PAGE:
Friday, March 27, 2015

The Dillema of Modern Islamic Finance

By Omar Javaid

I recently participated Doha in 10th International Conference on Islamic Finance and Economics, one of the largest gathering of its kind, listening/discussing my views with various top experts in the field. I also presented a paper on how Islamic concept of wealth and modern concept of capital differs with each other.

In a nut shell all the discussion on the problems and solution in the realm of Islamic Finance were revolving around the challenges emerging for misplacing knowledge of Islamic Finance in the modern western institutional framework standing on foundations completely incompatible with that of Islam! ...

Its like to save the horse, you chop off some part of its body and put it inside a car (horse skin for car seat covers) and expect some benefit for the horse, and when the horse dies or cries in pain then you wonder whats wrong, and wonders how to save the horse. Or to save the tree you chop of some of its branches and place them inside the exhaust of the car... These are exaggerated metaphors however they explains the dilemma and what is being done in the industry of Islamic finance.

Islam is organic (Muslim ummah is like one body, pain of one Muslim is felt by all; the individuals are related spiritually, emotionally and of course contractually as well, and the nature and integrated design of institutions like that of family, bazaar/guilds/souqs etc, waqfs, courts, madarasah, etc.) vs the modern industrial capitalist system is mechanical (it works like a machine as its evolved out of a steam engine/boiler operated production line into a bureaucratic machinery, and this machine logic is everywhere, its a machine design to create money, which is used as a fuel to run the machine to produce more money/capital, so on so forth)...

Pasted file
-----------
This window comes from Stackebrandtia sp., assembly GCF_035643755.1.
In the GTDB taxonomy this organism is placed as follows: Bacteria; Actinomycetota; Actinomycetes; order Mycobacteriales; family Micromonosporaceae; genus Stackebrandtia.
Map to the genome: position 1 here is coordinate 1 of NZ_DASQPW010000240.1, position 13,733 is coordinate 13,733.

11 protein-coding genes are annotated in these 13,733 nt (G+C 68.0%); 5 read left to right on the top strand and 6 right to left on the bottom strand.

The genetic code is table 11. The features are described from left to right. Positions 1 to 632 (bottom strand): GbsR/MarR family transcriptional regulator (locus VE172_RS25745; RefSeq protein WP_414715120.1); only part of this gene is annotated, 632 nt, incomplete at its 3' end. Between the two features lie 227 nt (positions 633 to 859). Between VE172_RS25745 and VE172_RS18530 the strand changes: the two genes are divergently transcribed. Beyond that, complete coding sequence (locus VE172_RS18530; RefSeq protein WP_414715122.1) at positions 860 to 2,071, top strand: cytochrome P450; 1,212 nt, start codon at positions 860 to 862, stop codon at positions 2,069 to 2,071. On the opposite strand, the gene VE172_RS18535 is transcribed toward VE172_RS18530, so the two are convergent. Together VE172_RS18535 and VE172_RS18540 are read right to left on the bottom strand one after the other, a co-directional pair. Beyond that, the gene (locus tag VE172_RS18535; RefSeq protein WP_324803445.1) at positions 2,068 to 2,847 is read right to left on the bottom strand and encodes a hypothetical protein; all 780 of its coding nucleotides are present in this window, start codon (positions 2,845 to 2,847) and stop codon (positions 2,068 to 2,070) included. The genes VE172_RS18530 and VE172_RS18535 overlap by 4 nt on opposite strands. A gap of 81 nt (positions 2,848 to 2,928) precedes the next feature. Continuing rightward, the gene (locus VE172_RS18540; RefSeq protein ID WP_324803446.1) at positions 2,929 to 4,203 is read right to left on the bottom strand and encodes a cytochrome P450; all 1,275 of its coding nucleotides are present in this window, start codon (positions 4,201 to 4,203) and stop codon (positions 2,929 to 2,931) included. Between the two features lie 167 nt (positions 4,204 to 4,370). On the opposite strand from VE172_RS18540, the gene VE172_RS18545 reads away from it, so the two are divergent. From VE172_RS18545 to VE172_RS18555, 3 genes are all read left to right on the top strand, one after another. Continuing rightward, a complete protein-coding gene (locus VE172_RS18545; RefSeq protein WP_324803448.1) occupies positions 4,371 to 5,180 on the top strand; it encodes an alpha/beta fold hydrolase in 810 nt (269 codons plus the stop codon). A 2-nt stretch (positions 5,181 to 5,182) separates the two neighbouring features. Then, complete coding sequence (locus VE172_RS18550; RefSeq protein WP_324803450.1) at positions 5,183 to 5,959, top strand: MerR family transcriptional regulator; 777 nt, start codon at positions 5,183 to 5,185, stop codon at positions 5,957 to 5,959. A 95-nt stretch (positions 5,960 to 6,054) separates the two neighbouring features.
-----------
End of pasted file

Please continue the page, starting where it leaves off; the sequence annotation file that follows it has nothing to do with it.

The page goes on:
Taking something from an organic system and putting it into a mechanical system is absurd, and expecting it to work is more absurd, and then lots of time and energy to discuss the problem arising from this misplacement, without realizing the fundamental mistake (which I would argue is an honest mistake) is even more absurd to a ridiculous level.

I presented my paper on the same idea and shared this insight infront of various top experts in the field like Mehmet Asutey (Head of Durham University Islamic Banking program in UK), Dr. Kabir (from US), Muhammad Ayub, to Dr. Asad Zaman, etc. etc. and I am yet to find a top scholar in the field who hasn't agreed to this fundamental problem.

But since its like any other phenomenon, Islamic Financial Industry is also like a snow ball and recommendations from people like me and Dr. Asad Zaman (who has also explained clearly the design of original institutions in one of his paper). Will take perhaps development of another track independent of existing phenomenon, if not adopted by the existing bandwagon.

Tuesday, February 3, 2015

Pedagogy for Entrepreneurship

By Omar Javaid

The idea of entrepreneurship being a viable, lucrative and possible career option is being promoted all across the country keeping in view the economic challenges such as unemployment; the untapped opportunities & potential we have.

The system of education which the country has been following up till now was developed & perfected to meet the requirements of a very different kind of circumstances. 2013 TED prize winner and renowned educationist Sugata Mitra explains it as a perfect system to produce managers for a Weberian style bureaucratic machinery which in fact still exists, but perhaps not for so long. The graduating students were/are considered as standardized 'products' as if they were coming out of an assembly line. Renowned educationist and thinkers like Sir Ken Robinson, Noam Chomsky, Seth Godin, and futurist Alvin Tofler has compared the traditional design of education system with the design of a factory intended to transform students into subservient beings who submits themselves to the rules of the organization and authority, who are void of any critical thinking, have identical dialects, who largely thinks and stays within the box and are afraid of experimentation and making mistakes or take risks.